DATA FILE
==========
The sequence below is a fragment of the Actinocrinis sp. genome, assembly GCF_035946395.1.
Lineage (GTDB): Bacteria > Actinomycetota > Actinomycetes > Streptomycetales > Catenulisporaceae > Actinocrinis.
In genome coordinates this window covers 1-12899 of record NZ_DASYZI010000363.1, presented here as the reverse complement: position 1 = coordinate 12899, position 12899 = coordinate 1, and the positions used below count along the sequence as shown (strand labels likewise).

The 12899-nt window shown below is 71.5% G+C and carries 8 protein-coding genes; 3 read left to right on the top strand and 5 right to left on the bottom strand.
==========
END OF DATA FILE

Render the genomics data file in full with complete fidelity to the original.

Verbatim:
The sequence below is a fragment of the Actinocrinis sp. genome, assembly GCF_035946395.1.
Lineage (GTDB): Bacteria > Actinomycetota > Actinomycetes > Streptomycetales > Catenulisporaceae > Actinocrinis.
In genome coordinates this window covers 1-12899 of record NZ_DASYZI010000363.1, presented here as the reverse complement: position 1 = coordinate 12899, position 12899 = coordinate 1, and the positions used below count along the sequence as shown (strand labels likewise).

The 12899-nt window shown below is 71.5% G+C and carries 8 protein-coding genes; 3 read left to right on the top strand and 5 right to left on the bottom strand.